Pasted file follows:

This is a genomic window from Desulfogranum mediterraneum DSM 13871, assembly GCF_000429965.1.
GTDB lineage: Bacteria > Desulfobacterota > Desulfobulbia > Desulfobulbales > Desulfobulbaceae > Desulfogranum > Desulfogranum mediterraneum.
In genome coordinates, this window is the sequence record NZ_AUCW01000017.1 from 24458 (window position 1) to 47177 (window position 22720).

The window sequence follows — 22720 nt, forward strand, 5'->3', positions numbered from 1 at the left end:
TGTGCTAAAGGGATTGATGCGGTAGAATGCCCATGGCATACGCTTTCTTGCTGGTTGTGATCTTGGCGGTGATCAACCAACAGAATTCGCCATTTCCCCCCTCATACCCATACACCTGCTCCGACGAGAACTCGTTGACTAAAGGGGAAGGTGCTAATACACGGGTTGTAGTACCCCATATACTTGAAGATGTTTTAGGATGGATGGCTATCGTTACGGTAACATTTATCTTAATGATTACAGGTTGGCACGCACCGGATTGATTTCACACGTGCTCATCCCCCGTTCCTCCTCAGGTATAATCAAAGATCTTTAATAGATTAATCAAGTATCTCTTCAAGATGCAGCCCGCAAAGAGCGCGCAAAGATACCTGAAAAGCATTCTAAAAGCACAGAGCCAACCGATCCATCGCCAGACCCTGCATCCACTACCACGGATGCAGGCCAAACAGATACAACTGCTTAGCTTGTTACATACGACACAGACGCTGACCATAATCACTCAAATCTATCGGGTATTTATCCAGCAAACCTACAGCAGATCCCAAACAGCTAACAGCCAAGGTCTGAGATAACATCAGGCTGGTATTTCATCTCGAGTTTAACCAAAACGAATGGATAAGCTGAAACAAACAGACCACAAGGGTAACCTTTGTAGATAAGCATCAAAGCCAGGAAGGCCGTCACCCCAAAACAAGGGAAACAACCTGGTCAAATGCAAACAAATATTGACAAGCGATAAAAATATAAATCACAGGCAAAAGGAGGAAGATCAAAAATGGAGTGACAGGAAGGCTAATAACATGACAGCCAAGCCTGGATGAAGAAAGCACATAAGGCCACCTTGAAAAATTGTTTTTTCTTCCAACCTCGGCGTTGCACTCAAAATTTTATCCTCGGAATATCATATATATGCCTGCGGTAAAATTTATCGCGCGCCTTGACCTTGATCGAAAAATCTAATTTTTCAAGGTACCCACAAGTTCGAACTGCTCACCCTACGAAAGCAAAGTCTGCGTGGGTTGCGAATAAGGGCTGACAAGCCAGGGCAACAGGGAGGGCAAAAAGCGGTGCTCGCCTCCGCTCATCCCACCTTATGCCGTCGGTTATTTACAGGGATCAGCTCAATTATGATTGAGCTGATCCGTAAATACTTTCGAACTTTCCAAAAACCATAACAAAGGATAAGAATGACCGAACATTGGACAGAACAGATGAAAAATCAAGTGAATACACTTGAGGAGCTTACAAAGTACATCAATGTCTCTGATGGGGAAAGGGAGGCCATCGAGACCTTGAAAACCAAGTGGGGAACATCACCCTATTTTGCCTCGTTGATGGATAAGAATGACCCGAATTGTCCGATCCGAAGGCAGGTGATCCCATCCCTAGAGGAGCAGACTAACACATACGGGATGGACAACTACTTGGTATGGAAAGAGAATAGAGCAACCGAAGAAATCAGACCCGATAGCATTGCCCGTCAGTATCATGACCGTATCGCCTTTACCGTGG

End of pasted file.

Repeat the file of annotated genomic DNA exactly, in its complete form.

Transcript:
This is a genomic window from Desulfogranum mediterraneum DSM 13871, assembly GCF_000429965.1.
GTDB lineage: Bacteria > Desulfobacterota > Desulfobulbia > Desulfobulbales > Desulfobulbaceae > Desulfogranum > Desulfogranum mediterraneum.
In genome coordinates, this window is the sequence record NZ_AUCW01000017.1 from 24458 (window position 1) to 47177 (window position 22720).

The window sequence follows — 22720 nt, forward strand, 5'->3', positions numbered from 1 at the left end:
TGTGCTAAAGGGATTGATGCGGTAGAATGCCCATGGCATACGCTTTCTTGCTGGTTGTGATCTTGGCGGTGATCAACCAACAGAATTCGCCATTTCCCCCCTCATACCCATACACCTGCTCCGACGAGAACTCGTTGACTAAAGGGGAAGGTGCTAATACACGGGTTGTAGTACCCCATATACTTGAAGATGTTTTAGGATGGATGGCTATCGTTACGGTAACATTTATCTTAATGATTACAGGTTGGCACGCACCGGATTGATTTCACACGTGCTCATCCCCCGTTCCTCCTCAGGTATAATCAAAGATCTTTAATAGATTAATCAAGTATCTCTTCAAGATGCAGCCCGCAAAGAGCGCGCAAAGATACCTGAAAAGCATTCTAAAAGCACAGAGCCAACCGATCCATCGCCAGACCCTGCATCCACTACCACGGATGCAGGCCAAACAGATACAACTGCTTAGCTTGTTACATACGACACAGACGCTGACCATAATCACTCAAATCTATCGGGTATTTATCCAGCAAACCTACAGCAGATCCCAAACAGCTAACAGCCAAGGTCTGAGATAACATCAGGCTGGTATTTCATCTCGAGTTTAACCAAAACGAATGGATAAGCTGAAACAAACAGACCACAAGGGTAACCTTTGTAGATAAGCATCAAAGCCAGGAAGGCCGTCACCCCAAAACAAGGGAAACAACCTGGTCAAATGCAAACAAATATTGACAAGCGATAAAAATATAAATCACAGGCAAAAGGAGGAAGATCAAAAATGGAGTGACAGGAAGGCTAATAACATGACAGCCAAGCCTGGATGAAGAAAGCACATAAGGCCACCTTGAAAAATTGTTTTTTCTTCCAACCTCGGCGTTGCACTCAAAATTTTATCCTCGGAATATCATATATATGCCTGCGGTAAAATTTATCGCGCGCCTTGACCTTGATCGAAAAATCTAATTTTTCAAGGTACCCACAAGTTCGAACTGCTCACCCTACGAAAGCAAAGTCTGCGTGGGTTGCGAATAAGGGCTGACAAGCCAGGGCAACAGGGAGGGCAAAAAGCGGTGCTCGCCTCCGCTCATCCCACCTTATGCCGTCGGTTATTTACAGGGATCAGCTCAATTATGATTGAGCTGATCCGTAAATACTTTCGAACTTTCCAAAAACCATAACAAAGGATAAGAATGACCGAACATTGGACAGAACAGATGAAAAATCAAGTGAATACACTTGAGGAGCTTACAAAGTACATCAATGTCTCTGATGGGGAAAGGGAGGCCATCGAGACCTTGAAAACCAAGTGGGGAACATCACCCTATTTTGCCTCGTTGATGGATAAGAATGACCCGAATTGTCCGATCCGAAGGCAGGTGATCCCATCCCTAGAGGAGCAGACTAACACATACGGGATGGACAACTACTTGGTATGGAAAGAGAATAGAGCAACCGAAGAAATCAGACCCGATAGCATTGCCCGTCAGTATCATGACCGTATCGCCTTTACCGTGG